Actions taken to help families with the disabled should be manifold. This is so because the needs of disabled people who live alone are different from the needs of big families looking after their disabled member. Similarly, other kinds of help and support should be given to families where parents bring up disabled children and other to those where disabled parents bring up healthy children.

The significance of the problem of families with the disabled is even bigger for the fact that the number of these people constantly grows. In 1997, the problem of disability affected 14% of all Poles, that is, twice as many as in 1978. Every fifth village inhabitant was disabled. The disabled were present in every third Polish household and in 12% of households a disabled person was the head of the family. In May 1998, the number of families with the disabled was 3709 thousand: in 24% of these households there were children up to 14 years of age. This data demonstrates great, constantly growing importance of social, economic and medical problems concerning that group of people.

Help for families with disabled or ill persons is now and will be in the future provided by:

1)      increasing the income of these families (benefits and other forms of financial help resulting from the Welfare Act, Family and Nursing Allowances Act),

2)      help in looking after the disabled,

3)      rehabilitation services,

4)      system of care over disabled children in school environment and their education,

5)      efforts to professionally activate the disabled and help them in acquiring economic independence,

6)      specialistic medical care, including early diagnosing of disability.

All this requires major changes in the current system of institutional support and help for the disabled and their families. It is necessary to introduce supporting instruments that would be complementary to the financial ones: broadly understood counselling, organization of local support groups and versatile cooperation with families of the disabled. To accomplish these tasks, support should be provided to local authorities and non-governmental organizations.

Actions to help families with the disabled should include versatile professional activation of the disabled (through, for instance, creating jobs, providing the disabled with training, helping them to change their qualifications, and through elimination of all kinds of obstacles, including the architectonic ones which limit self-dependence of the disabled) as well as ensuring the conditions to find job for those family members who take direct care of a disabled person but who do not want to resign from their professional activeness.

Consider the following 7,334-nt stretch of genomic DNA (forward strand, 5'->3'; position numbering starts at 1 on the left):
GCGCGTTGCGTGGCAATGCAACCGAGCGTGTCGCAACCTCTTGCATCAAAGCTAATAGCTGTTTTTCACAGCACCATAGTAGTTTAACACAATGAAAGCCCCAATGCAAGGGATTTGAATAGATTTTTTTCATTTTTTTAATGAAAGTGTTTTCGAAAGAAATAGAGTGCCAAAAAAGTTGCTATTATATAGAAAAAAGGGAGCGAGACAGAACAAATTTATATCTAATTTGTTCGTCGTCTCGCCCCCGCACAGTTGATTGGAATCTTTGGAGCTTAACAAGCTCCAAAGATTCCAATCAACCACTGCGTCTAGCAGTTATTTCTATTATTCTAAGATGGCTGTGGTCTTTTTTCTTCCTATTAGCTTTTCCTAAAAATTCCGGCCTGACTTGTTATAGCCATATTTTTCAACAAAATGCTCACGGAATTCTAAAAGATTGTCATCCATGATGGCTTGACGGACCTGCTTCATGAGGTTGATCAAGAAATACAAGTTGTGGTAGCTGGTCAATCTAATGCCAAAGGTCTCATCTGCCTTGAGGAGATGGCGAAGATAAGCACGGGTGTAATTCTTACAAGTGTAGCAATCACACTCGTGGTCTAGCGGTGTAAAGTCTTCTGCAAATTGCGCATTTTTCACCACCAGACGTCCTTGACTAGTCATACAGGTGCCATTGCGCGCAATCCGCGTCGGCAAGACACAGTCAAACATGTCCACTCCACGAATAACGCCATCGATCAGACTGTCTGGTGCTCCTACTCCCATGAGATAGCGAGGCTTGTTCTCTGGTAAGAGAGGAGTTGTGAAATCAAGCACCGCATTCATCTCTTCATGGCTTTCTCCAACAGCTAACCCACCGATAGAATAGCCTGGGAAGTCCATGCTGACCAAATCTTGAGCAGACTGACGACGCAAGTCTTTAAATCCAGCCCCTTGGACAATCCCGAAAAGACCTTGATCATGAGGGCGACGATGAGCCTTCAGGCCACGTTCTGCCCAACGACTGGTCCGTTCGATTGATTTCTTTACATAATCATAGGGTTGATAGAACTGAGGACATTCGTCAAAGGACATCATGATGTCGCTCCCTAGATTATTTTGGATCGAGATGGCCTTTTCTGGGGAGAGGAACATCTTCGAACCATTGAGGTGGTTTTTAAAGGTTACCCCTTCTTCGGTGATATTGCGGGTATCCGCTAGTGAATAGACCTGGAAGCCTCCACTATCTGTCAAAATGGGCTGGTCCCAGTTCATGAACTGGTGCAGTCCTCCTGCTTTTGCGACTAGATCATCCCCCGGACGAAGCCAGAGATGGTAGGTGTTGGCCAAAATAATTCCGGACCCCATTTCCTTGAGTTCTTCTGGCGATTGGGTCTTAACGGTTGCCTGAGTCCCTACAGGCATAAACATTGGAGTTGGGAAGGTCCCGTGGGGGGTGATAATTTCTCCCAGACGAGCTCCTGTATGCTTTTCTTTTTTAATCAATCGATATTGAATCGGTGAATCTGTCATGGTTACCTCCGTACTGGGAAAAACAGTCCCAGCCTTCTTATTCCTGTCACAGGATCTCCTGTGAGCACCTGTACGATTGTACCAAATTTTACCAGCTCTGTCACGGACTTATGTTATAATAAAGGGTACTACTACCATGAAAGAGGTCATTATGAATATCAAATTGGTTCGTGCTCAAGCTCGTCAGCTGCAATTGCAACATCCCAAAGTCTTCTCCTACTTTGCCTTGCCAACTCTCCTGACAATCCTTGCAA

Success of many activities carried out for the benefit of the disabled depends on the way in which the means allocated to this purpose will be used. In many cases it is better from the an economic but also social point of view if a disabled person remains in the family in return for adequate financial help. Necessary in such situation is support in the form of nursing and rehabilitation services, support in managing the household and adjusting home to the presence of a disabled person, and also – quite often –  psychological help. Financial help should be given in particular to those people who resign from work in order to look after a disabled member of the family.

Development of nursing services is associated with development and supporting of the activities of non-governmental organizations, including voluntary societies. It is necessary to prepare adequate regulations that would support these solutions.

Disabled children should have a possibility of remaining with their families, and adequate help concerning upbringing and education of these children must be ensured. The creation of a well functioning – at all levels - education system for disabled children is necessary and this system should be as much integrative as possible to ensure full socialization of these children. To achieve this, tolerance for otherness and sensitivity to the needs of the weaker and those who need help must be awakened in a society.

Support is also needed for organization of sport events and recreational camps. It should include proper training of personnel, especially teachers, for work with the disabled.

Important for the disabled is also specialistic medical care. Main needs in this regard are proper, early diagnosis of disability and improvement of the quality and availability of rehabilitation services. 

The most important thing is prevention of isolation and marginalization of the disabled and their families. This can be achieved by creating conditions for integration of the disabled with the closest social environment (family, neighbours, local institutions) and preparation of the disabled – if possible – for self-dependent life.